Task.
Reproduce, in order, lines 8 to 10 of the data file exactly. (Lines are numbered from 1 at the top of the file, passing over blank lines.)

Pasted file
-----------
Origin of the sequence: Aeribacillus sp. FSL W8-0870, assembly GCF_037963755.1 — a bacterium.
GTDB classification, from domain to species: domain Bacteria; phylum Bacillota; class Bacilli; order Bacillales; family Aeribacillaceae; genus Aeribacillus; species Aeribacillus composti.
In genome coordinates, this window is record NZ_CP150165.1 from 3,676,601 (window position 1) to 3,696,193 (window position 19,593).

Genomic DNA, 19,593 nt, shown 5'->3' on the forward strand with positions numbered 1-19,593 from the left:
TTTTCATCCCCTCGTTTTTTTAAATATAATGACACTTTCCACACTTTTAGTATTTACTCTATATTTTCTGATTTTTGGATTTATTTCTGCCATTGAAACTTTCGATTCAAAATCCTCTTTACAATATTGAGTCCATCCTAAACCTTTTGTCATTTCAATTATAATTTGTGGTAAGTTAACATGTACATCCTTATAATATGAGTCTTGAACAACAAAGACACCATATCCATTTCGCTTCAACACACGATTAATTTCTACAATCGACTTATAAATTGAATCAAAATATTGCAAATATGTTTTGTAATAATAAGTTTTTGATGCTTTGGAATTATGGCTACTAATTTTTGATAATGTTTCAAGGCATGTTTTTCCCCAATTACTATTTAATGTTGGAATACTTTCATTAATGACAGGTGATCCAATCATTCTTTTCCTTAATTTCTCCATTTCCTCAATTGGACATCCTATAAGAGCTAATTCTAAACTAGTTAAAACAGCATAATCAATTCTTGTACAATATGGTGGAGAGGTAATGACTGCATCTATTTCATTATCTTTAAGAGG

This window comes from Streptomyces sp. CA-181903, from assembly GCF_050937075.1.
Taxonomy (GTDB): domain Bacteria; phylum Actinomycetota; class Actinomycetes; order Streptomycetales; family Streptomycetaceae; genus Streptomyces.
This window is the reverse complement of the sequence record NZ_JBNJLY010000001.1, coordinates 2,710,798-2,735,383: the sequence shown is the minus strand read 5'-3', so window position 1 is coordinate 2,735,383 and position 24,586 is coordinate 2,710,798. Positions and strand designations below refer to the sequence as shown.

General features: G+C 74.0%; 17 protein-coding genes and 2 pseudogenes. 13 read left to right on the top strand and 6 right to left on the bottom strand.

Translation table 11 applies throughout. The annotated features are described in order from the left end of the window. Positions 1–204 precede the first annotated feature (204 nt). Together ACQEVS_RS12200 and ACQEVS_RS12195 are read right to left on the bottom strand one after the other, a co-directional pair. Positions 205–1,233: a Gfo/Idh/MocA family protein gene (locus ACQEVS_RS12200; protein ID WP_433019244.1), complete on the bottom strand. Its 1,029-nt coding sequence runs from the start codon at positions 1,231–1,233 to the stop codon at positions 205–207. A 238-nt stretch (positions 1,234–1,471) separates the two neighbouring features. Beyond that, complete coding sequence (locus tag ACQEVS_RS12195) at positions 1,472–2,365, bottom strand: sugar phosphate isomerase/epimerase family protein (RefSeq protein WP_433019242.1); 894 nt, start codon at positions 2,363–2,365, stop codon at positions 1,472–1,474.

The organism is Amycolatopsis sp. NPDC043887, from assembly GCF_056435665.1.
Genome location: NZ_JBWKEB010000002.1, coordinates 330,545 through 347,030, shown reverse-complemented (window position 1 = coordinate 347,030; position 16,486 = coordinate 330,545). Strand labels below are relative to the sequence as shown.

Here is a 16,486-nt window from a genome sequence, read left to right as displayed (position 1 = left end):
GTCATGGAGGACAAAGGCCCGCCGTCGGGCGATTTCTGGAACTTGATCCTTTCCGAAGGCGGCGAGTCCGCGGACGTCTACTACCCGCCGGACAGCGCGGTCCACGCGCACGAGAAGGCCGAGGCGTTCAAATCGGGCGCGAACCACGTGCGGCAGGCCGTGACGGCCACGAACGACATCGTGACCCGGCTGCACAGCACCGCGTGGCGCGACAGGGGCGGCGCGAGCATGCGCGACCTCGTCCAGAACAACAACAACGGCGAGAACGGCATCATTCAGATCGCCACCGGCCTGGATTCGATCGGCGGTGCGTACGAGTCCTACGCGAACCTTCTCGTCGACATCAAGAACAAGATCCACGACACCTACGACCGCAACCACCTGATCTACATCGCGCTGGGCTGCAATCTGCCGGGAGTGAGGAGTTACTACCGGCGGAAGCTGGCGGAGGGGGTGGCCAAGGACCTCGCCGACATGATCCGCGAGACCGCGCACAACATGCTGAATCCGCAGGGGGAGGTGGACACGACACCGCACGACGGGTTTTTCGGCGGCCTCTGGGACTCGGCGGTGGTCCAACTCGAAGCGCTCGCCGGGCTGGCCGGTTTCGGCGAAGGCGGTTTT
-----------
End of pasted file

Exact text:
This window is the reverse complement of the sequence record NZ_JBNJLY010000001.1, coordinates 2,710,798-2,735,383: the sequence shown is the minus strand read 5'-3', so window position 1 is coordinate 2,735,383 and position 24,586 is coordinate 2,710,798. Positions and strand designations below refer to the sequence as shown.

General features: G+C 74.0%; 17 protein-coding genes and 2 pseudogenes. 13 read left to right on the top strand and 6 right to left on the bottom strand.

Translation table 11 applies throughout. The annotated features are described in order from the left end of the window. Positions 1–204 precede the first annotated feature (204 nt). Together ACQEVS_RS12200 and ACQEVS_RS12195 are read right to left on the bottom strand one after the other, a co-directional pair. Positions 205–1,233: a Gfo/Idh/MocA family protein gene (locus ACQEVS_RS12200; protein ID WP_433019244.1), complete on the bottom strand. Its 1,029-nt coding sequence runs from the start codon at positions 1,231–1,233 to the stop codon at positions 205–207. A 238-nt stretch (positions 1,234–1,471) separates the two neighbouring features. Beyond that, complete coding sequence (locus tag ACQEVS_RS12195) at positions 1,472–2,365, bottom strand: sugar phosphate isomerase/epimerase family protein (RefSeq protein WP_433019242.1); 894 nt, start codon at positions 2,363–2,365, stop codon at positions 1,472–1,474.